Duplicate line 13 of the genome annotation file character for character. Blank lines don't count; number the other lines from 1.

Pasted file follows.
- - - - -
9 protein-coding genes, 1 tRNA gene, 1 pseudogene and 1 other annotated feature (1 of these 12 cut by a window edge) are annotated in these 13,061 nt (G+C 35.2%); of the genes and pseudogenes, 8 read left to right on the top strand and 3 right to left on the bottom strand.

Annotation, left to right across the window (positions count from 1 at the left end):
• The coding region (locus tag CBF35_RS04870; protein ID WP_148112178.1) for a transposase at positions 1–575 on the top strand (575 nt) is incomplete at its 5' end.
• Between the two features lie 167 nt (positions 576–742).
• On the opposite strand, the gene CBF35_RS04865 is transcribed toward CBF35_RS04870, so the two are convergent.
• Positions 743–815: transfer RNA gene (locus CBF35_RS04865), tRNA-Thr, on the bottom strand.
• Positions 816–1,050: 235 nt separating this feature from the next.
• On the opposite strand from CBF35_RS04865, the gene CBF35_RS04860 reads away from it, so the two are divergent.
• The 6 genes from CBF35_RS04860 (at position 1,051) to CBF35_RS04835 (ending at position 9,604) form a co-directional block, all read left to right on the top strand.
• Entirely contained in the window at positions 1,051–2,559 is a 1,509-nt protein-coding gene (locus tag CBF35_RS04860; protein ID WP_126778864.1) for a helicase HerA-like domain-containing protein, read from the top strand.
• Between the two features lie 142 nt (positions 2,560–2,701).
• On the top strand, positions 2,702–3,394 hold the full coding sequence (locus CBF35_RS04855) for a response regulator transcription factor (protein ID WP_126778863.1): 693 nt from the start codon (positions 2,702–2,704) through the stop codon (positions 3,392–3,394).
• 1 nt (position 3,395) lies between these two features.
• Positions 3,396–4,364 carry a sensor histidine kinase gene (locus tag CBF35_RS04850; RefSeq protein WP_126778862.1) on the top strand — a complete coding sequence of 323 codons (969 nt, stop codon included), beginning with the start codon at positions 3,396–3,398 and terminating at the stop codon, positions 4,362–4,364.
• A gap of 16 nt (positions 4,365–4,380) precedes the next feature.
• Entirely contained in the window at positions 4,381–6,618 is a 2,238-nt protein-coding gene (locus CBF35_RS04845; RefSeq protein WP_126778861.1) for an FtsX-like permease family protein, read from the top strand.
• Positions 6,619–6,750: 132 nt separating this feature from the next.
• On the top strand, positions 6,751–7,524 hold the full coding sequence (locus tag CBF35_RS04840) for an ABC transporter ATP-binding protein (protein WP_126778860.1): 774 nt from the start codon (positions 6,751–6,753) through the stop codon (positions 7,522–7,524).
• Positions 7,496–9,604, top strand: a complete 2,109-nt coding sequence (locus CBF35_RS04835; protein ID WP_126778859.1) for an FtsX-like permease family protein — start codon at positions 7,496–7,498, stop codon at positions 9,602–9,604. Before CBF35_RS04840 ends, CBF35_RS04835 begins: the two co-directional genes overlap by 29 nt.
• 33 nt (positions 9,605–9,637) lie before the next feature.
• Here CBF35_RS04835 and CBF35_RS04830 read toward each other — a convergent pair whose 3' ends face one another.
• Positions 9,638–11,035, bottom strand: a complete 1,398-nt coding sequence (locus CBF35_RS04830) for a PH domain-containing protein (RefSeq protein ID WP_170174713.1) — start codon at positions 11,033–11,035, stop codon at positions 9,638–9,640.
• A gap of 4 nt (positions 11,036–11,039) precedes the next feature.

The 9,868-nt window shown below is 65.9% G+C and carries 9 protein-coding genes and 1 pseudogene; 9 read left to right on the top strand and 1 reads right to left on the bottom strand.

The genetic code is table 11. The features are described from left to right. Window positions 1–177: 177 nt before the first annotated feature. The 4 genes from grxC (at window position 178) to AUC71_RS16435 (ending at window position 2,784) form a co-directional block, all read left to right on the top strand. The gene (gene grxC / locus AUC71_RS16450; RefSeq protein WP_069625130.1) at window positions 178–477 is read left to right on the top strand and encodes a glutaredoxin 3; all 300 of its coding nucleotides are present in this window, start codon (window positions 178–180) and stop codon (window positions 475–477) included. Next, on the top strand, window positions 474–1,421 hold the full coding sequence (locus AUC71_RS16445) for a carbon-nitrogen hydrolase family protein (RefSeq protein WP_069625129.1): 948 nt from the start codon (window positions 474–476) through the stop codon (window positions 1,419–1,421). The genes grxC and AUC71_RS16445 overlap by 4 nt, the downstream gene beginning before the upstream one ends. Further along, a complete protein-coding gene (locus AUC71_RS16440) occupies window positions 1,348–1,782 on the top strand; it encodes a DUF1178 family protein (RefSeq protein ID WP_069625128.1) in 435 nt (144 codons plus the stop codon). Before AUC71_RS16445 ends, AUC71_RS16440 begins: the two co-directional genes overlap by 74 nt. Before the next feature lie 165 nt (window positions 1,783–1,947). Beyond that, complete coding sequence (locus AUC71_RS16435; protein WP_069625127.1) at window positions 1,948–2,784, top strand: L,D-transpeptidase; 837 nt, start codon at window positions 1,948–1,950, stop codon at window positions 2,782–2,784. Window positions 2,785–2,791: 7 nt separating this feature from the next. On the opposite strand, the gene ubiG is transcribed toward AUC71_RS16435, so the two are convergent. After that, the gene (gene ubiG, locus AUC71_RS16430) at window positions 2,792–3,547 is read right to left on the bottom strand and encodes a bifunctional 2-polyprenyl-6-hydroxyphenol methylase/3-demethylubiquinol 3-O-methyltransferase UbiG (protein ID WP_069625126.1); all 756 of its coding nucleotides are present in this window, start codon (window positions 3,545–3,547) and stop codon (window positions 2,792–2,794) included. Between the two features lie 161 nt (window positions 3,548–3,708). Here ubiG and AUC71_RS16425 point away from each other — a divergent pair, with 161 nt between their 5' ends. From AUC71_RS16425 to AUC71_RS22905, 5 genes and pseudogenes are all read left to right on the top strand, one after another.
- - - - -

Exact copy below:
• 1 nt (position 3,395) lies between these two features.